Roosevelt's New Deal was successful. The New Deal was used to refer to U. Roosevelt's program to solve the economic problems created by the Great Depression of the 1930s. However, the New Deal didn't end the depression, but it did relieve much economic hardships and gave Americans faith in the democratic system at a time when other nations hit by the depression turned to the dictators. The New Deal programs were admired by some people and rejected by other people. The reason to why it was successful was because of the many relief policies. These policies focused on three general goals: relief for the needy, economic recovery, and financial reform. .
The New Deal programs had many distinct policies that helped people gain confidence in economy and in the government. Roosevelt's first goal was to provide relief for the needy. One of the largest programs begun under the New Deal was Works Progress Administration (WPA). The WPA provided work for needy people on the public works projects. Additional New Deal policy that helped achieve this goal was the Civilian Conservation Corps (CCC). The CCC was founded in 1933 to provide jobs for single males on conservation projects. New Deal also assisted the farmers by creating the Agricultural Adjustment Act (AAA). This act aided farmers and regulated crop production. The AAA raised crop prices by paying farmers to leave a certain amount of their land uncultivated, hence lowering production. Another program to provide direct relief for the needy was the Federal Emergency Relief Administration (FERA). The FERA cooperated with the states in relieving hardships caused by unemployment. .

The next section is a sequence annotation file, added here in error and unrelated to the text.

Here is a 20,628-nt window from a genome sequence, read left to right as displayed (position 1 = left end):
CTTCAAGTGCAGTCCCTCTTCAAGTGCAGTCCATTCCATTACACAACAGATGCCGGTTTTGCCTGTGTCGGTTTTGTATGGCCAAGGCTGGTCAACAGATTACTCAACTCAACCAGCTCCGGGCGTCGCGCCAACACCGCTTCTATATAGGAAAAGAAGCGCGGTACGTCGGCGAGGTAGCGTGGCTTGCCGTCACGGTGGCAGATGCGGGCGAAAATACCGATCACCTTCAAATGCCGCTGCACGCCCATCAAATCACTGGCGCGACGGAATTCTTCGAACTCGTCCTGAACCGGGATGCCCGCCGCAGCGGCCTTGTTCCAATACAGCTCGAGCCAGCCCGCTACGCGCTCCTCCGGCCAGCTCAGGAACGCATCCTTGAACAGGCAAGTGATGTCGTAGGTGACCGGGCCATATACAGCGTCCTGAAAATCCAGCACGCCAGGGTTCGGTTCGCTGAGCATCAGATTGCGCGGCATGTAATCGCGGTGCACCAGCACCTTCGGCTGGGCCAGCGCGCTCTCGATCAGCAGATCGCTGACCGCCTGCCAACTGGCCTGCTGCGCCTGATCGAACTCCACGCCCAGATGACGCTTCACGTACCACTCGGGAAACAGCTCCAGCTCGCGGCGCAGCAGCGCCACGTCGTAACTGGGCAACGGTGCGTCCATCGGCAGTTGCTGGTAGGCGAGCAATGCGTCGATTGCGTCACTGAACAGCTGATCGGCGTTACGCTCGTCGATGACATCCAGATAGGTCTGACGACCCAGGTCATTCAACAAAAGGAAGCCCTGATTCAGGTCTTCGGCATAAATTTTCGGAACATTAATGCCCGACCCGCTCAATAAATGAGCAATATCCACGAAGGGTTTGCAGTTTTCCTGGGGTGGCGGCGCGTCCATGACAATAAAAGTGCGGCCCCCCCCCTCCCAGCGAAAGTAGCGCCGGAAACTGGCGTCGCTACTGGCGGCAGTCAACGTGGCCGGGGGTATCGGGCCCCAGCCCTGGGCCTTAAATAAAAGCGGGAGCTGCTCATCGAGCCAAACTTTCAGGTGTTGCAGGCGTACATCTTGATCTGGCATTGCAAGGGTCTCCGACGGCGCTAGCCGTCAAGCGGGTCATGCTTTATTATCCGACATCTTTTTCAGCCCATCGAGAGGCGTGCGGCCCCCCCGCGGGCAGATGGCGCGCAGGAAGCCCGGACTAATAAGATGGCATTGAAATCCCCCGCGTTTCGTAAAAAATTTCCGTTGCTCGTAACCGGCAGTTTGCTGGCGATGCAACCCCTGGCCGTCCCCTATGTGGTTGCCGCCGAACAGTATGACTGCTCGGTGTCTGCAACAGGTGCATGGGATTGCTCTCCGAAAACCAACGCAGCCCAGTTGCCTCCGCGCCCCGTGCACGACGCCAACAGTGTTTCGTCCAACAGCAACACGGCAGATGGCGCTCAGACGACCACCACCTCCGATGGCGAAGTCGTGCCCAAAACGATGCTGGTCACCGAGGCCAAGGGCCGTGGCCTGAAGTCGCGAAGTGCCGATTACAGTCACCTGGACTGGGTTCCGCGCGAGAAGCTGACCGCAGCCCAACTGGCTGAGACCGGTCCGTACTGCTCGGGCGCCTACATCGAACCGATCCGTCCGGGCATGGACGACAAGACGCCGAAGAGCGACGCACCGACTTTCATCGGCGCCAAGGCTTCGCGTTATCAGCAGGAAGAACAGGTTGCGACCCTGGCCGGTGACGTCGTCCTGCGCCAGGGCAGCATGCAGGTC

Besides providing help for the needy, Roosevelt also wanted to establish programs that would guide in recovering the economy. After Hoover was elected as the president of United States and was rejected by the country, Franklin D. Roosevelt knew that somehow he had to gain back people's confidence.